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lsof -p 12345 will list all the files opened by process whose pid is 12345 but only for a particular instant of time.

How can we continuously monitor a process from the start to end(until process is terminated) to list/show every single file accessed by the process during its whole lifetime?

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3 Answers 3

up vote 16 down vote accepted

Try with strace -p 12345; it should do what you are trying to achieve.

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output is not friendly and too much extra things. –  MA1 Oct 21 '11 at 7:39
    
You can fix that by piping - strace -p {pid} | grep -i "Open" | tee files_opened.log. The key is grep, which lets you filter the output for the system call you want (e.g. open()). –  user26996 Mar 8 '12 at 10:26
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@Ninefingers Actually strace can do that better than grep with the -e option: strace -e open –  Dan D. Mar 8 '12 at 10:48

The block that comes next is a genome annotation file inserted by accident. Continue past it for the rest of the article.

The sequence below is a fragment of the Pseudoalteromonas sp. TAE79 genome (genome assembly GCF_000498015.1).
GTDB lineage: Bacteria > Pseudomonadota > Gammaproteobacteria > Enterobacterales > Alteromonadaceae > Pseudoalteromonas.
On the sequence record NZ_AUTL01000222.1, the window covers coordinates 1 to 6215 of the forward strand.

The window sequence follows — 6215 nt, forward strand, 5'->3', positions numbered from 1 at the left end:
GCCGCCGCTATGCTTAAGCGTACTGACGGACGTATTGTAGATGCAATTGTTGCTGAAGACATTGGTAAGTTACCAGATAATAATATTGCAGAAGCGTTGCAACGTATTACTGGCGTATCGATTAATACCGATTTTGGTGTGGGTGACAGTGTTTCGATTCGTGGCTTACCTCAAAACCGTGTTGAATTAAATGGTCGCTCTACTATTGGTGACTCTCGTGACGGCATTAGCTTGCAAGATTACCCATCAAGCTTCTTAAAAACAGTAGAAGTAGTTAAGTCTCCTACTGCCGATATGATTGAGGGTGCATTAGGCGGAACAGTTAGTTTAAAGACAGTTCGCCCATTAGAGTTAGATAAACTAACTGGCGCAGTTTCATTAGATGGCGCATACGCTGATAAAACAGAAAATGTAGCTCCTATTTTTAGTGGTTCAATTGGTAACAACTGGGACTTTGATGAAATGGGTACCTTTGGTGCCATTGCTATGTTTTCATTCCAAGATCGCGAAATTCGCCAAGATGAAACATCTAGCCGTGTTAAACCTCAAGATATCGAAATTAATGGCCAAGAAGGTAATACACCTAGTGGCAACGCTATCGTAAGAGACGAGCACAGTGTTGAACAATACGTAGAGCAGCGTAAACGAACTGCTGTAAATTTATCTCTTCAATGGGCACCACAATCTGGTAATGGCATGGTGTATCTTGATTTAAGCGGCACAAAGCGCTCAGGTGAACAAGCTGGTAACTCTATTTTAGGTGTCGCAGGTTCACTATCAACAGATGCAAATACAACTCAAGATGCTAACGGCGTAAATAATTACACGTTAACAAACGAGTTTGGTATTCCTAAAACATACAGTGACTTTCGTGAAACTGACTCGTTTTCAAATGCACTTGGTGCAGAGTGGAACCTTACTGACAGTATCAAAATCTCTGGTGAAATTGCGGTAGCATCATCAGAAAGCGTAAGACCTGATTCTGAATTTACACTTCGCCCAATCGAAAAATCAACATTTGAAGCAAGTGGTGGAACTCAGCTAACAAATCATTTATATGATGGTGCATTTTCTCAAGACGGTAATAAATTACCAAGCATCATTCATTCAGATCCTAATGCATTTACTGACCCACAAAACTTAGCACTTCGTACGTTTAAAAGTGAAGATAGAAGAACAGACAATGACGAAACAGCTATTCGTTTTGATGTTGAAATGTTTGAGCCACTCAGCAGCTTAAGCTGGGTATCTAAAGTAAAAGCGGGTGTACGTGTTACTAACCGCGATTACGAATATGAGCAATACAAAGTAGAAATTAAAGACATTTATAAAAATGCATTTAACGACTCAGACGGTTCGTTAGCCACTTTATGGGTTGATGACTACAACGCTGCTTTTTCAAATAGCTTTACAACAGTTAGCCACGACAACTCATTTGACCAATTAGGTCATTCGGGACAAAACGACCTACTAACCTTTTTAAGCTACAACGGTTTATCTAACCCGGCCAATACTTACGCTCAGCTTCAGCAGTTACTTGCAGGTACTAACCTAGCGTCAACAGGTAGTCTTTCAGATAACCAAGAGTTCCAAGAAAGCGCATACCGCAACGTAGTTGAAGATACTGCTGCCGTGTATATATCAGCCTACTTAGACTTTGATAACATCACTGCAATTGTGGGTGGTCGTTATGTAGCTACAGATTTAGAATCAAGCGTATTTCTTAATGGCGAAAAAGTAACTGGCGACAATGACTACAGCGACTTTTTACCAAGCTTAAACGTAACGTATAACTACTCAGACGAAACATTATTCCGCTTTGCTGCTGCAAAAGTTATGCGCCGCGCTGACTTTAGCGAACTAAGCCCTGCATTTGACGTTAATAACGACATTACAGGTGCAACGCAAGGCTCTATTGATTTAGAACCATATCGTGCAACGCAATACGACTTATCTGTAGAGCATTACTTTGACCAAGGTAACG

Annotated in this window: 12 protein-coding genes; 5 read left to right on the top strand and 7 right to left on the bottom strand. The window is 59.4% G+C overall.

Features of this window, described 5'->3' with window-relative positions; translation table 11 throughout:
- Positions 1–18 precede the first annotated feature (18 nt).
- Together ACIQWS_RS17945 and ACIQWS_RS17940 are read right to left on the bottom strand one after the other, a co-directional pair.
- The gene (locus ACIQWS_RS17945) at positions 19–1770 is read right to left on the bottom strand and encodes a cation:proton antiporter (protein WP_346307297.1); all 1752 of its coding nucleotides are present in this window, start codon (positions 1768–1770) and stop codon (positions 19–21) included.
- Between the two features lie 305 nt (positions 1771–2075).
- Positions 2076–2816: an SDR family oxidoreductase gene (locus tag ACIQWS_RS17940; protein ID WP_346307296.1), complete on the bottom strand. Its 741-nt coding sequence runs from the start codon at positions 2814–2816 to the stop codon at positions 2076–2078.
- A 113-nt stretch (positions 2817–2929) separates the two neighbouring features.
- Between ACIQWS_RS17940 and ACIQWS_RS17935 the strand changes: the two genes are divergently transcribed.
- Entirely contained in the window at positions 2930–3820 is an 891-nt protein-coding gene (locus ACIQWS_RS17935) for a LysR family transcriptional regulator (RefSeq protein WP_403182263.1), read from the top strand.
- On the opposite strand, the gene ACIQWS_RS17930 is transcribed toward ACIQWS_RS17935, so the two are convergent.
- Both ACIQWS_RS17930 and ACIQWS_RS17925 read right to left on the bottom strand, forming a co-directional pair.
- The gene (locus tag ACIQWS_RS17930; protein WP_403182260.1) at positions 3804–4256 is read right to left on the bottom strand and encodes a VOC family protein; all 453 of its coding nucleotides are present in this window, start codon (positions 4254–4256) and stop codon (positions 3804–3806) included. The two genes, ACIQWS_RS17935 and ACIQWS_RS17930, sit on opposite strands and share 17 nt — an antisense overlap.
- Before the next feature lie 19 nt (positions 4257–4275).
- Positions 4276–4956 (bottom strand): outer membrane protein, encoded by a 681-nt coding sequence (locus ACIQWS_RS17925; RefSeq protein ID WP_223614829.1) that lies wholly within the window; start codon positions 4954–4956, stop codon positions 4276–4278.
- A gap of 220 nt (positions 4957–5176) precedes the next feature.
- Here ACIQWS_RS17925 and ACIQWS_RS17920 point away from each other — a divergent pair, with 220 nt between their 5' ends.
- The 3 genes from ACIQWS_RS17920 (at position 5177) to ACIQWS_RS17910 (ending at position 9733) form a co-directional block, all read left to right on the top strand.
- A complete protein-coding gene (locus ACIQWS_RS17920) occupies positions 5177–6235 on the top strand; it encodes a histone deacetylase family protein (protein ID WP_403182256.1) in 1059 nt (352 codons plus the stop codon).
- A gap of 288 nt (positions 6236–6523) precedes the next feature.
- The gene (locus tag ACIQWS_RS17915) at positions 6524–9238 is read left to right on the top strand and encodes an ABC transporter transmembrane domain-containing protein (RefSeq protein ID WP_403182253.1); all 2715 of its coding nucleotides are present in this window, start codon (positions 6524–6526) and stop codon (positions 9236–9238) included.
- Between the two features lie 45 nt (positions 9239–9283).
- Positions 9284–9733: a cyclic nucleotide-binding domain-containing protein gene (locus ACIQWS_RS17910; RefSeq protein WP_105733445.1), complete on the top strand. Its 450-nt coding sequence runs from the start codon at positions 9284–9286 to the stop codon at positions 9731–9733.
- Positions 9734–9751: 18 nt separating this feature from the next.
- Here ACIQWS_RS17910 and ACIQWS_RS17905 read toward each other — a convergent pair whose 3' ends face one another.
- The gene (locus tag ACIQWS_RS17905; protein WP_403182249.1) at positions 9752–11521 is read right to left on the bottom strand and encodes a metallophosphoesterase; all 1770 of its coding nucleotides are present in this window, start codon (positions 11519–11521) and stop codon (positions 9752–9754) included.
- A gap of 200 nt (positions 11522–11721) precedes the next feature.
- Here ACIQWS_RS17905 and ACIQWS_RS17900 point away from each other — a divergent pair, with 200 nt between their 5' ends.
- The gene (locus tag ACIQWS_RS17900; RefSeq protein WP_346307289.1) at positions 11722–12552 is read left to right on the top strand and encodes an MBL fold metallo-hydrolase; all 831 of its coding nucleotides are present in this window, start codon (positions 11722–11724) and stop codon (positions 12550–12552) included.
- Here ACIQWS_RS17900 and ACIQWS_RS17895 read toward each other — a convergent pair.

@DanD oh yeah, ofc :) –  user26996 Mar 8 '12 at 10:51
    
When I kill the strace command, it also kills the thing it is tracing. Why is this happening (cygwin)? –  CMCDragonkai May 1 at 5:52

This will loop re-running your command and clearing the screen each time:

watch "lsof -p 12345"

WARNING: this will miss quick file accesses and is only suitable to see long standing files

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This is somewhat clumsy compared to the other answer using strace. –  David Foerster Dec 5 '13 at 17:32
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That's inaccurate solution - a process may use files in between executions of lsof –  Dor Jan 31 '14 at 8:47
    
@Dor you can set the timing of lsof to sub 1 second and increase it's precision. While it's clumsy compared to others, you are wrong in that it's an inaccurate solution. –  Jordon Bedwell Feb 18 '14 at 2:31
    
If your looking at a long file operation (like a database backup) this may a good simple alternative. –  jcalfee314 Feb 18 '14 at 14:21
    
+1 I didn't know about watch –  Matt Harrison Jun 18 '14 at 7:43

The new utility fatrace will do this: https://launchpad.net/fatrace/

sudo fatrace | grep '(6514)'

Don't use the -p option, it means the opposite of what it means in lsof or other utilities.

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